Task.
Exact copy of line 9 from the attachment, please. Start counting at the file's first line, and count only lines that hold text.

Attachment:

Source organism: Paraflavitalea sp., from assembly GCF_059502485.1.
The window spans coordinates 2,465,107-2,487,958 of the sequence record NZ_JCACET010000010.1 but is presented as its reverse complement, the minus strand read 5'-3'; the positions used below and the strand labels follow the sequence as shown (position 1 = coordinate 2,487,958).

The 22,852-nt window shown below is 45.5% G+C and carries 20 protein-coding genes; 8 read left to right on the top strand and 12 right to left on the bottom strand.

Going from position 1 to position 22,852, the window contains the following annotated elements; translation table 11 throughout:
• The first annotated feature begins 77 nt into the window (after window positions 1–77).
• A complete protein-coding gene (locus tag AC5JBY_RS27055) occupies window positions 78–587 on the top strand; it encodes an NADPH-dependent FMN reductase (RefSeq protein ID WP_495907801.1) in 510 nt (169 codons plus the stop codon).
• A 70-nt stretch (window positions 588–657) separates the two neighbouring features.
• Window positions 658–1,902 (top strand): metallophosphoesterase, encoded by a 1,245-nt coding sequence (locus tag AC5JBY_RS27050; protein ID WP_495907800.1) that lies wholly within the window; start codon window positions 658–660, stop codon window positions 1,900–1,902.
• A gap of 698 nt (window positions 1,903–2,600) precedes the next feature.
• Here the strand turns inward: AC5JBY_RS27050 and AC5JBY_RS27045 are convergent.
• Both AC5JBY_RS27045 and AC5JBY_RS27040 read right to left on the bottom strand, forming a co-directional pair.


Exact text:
• A gap of 698 nt (window positions 1,903–2,600) precedes the next feature.